Whose Urban Renaissance? is targeted at students, academics, planners, policy-makers and activists. The book is unique in its geographical breadth and its constructive policy emphasis, offering a succinct, critical and timely exploration of urban regeneration strategies throughout the world.
‘Appropriately critical, this wide-ranging and well balanced collection moves beyond the simplistic caricatures of urban regeneration as all good or all bad that have dominated the literature for so long. In so doing it keeps open the possibilities of urban regeneration for creating a socially just city’ - LORETTA LEES, King’s College London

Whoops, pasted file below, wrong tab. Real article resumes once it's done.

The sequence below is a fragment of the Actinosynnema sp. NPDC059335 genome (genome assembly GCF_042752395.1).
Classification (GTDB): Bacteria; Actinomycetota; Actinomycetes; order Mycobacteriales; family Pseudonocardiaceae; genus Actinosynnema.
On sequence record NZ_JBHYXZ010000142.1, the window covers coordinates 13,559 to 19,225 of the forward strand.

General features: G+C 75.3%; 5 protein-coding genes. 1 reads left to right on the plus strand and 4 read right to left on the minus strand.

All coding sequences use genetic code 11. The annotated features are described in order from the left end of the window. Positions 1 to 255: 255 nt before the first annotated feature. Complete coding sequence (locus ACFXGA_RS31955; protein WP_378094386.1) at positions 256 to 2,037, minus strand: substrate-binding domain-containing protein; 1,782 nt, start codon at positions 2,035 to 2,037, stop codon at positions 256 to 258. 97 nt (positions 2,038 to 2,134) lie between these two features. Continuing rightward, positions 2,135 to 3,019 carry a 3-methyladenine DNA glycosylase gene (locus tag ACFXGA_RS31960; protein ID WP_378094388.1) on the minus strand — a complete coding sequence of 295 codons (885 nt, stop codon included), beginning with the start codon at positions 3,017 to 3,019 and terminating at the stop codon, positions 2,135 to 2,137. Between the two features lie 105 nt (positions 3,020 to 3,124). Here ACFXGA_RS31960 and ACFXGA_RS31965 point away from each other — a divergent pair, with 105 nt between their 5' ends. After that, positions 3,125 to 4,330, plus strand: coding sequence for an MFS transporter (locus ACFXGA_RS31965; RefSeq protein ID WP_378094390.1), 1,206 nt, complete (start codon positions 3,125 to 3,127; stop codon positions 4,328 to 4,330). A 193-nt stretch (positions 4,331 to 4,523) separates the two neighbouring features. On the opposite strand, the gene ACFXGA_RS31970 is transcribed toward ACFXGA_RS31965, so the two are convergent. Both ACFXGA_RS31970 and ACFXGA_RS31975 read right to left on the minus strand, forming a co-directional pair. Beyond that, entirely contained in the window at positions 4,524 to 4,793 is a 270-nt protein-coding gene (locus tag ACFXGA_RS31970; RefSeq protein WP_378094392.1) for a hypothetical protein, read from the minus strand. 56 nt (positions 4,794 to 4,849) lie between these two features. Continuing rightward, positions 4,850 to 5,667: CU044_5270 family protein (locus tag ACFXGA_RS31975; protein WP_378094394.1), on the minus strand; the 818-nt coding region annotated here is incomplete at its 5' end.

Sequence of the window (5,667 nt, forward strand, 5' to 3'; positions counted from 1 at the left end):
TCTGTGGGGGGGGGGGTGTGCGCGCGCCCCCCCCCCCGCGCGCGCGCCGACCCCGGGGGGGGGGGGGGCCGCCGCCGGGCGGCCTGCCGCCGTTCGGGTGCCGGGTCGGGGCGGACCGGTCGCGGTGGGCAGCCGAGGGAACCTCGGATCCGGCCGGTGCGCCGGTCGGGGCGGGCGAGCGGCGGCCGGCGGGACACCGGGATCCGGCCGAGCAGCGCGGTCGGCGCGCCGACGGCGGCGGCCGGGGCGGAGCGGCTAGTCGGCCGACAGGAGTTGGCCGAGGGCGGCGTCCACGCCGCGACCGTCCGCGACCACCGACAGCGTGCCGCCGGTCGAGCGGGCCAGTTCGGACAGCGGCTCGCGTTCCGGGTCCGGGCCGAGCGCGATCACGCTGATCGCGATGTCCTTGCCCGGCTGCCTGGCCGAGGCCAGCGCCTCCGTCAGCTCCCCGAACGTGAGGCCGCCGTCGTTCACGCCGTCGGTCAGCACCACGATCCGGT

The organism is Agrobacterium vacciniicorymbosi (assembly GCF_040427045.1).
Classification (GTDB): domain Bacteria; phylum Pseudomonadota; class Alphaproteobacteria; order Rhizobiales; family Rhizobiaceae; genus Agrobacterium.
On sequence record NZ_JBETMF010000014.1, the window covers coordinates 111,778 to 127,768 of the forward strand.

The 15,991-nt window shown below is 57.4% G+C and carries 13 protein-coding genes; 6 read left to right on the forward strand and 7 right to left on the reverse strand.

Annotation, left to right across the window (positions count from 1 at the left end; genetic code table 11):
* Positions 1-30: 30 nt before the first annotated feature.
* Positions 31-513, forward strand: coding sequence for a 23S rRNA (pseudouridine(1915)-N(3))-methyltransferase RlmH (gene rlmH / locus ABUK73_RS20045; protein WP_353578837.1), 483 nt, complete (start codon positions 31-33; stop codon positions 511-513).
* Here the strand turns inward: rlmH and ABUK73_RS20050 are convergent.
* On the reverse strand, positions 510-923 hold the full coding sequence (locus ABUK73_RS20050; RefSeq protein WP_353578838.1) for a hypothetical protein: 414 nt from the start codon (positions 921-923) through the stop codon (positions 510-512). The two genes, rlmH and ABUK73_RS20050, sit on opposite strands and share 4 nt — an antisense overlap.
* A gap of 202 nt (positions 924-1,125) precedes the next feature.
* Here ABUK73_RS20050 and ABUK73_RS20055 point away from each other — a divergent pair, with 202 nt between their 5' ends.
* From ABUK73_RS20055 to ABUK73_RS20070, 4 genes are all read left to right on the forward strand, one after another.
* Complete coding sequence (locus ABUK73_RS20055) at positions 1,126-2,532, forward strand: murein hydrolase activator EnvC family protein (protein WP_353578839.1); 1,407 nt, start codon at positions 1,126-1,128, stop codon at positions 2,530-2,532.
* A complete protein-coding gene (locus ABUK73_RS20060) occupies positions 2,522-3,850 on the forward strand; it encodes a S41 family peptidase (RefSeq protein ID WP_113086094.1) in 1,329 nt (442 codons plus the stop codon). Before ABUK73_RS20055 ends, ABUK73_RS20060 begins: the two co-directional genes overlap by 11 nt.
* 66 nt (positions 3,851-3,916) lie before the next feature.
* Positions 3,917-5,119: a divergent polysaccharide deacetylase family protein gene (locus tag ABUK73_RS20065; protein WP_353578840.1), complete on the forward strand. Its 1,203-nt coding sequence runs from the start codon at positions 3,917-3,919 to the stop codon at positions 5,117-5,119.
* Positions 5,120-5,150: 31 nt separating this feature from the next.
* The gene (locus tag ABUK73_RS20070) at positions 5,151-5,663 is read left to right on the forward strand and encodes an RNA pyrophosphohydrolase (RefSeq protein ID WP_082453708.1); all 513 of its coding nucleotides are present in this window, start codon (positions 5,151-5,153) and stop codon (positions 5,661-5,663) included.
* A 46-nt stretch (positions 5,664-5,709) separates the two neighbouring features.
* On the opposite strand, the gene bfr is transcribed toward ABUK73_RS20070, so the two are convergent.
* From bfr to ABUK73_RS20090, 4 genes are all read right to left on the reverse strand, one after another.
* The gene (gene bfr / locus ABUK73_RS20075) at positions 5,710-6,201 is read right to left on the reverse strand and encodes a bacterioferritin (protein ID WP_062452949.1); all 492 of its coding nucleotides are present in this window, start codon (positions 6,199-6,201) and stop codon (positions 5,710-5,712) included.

"This is an exciting and thought-provoking collection. It combines a critical review of the international practice of urban renaissance and urban regeneration, with a profound and sympathetic understanding of local experience. It's exciting because it brings together evidence and ideas from across the world and though-provoking because it points to a range of alternative futures. It is explicitly focused on the ways in which contemporary urban policy helps to generate inequality, but also looks for ways in which dominant approaches can be challenged. The stories told in its case studies are stories of possibility as well as stories of top-down neo-liberalism. Instead of presenting policy as something that is simply handed down to a passive population, these stories offer the prospect of a world in which active engagement can generate positive outcomes. This is a book that should be read by planners and policy-makers, academics and activists, students and teachers. It undermines old certainties and encourages new ways of thinking about old problems" - ALLAN COCHRANE, Open University